“Flexitarians are looking for transparent labels and an increased selection of plant-based proteins,” says McLester. “Combining this with adventurous ethnic flavor profiles could be a recipe for success.” He suggests experimenting with TABASCO Chipotle Pepper Sauce, since smoked flavor profiles have been trending.

Ingredients will continue to trend toward healthful and nutritious options, says Gronlund. “For instance, I’ve been amazed at the places cauliflower has gone. Who would think this humble, white vegetable would become a pizza or flatbread crust?” He notes that the potential to make frozen appetizers and handhelds more authentic and with slightly better nutrition is huge, and mixed grains, grain crisps and IQF grains can help manufacturers innovate with doughs, coatings and even stuffed frozen snacks.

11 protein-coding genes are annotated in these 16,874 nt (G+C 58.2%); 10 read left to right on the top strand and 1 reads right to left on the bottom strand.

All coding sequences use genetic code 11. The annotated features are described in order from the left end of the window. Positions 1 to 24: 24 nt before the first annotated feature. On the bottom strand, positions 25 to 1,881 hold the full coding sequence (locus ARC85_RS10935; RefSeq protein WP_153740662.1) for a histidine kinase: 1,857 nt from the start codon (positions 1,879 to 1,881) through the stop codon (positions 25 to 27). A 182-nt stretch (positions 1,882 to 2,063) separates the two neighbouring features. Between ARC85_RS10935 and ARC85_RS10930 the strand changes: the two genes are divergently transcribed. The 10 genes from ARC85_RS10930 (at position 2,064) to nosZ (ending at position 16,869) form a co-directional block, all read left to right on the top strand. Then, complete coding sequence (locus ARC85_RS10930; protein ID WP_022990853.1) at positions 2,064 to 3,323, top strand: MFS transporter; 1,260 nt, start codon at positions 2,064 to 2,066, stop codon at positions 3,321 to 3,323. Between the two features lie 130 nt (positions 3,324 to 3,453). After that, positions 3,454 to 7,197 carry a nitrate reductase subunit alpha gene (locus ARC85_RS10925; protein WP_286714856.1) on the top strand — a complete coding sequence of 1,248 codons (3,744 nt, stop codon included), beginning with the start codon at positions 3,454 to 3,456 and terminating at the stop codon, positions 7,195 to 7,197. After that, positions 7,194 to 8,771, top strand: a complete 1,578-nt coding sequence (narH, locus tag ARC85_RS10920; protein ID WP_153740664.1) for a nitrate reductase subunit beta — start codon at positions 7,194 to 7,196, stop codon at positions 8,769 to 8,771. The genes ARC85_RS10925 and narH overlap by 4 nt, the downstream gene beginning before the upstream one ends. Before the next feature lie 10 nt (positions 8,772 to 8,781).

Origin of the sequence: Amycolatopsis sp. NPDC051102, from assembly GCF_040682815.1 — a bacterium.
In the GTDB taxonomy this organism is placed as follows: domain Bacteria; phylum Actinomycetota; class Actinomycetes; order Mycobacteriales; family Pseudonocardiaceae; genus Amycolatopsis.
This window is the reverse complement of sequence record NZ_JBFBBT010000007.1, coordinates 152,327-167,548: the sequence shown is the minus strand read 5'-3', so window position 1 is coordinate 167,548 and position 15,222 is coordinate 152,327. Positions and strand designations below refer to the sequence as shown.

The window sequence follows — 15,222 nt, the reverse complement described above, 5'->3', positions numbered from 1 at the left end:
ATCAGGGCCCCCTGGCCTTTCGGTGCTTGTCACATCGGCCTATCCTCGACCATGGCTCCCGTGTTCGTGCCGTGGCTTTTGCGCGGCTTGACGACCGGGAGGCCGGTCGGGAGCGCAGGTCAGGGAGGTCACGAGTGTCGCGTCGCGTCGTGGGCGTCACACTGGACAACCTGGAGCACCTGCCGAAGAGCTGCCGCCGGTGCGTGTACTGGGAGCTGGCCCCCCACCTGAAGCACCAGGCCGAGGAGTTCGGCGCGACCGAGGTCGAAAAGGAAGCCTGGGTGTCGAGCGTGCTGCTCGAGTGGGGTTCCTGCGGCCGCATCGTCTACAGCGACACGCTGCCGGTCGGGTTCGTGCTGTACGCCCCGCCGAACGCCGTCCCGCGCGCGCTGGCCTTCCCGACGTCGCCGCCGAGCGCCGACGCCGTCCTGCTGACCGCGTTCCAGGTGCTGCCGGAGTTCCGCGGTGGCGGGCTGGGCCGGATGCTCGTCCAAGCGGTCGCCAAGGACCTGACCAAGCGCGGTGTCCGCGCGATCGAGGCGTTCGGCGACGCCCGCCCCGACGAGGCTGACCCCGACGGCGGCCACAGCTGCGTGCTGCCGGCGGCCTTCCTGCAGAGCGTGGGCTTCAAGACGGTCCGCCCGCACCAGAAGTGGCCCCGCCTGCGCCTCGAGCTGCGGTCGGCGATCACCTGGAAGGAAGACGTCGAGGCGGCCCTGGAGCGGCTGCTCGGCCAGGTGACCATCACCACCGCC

“The Annex at Ardent Mills is developing many grains in IQF form—quinoa, farro, barley, White Sonora wheat—and they have so much potential in the tot/bite category of frozen snacks,” Gronlund says.

Just make those snacks and appetizers with quality ingredients, make them easy to heat—and, above all—make them tasty.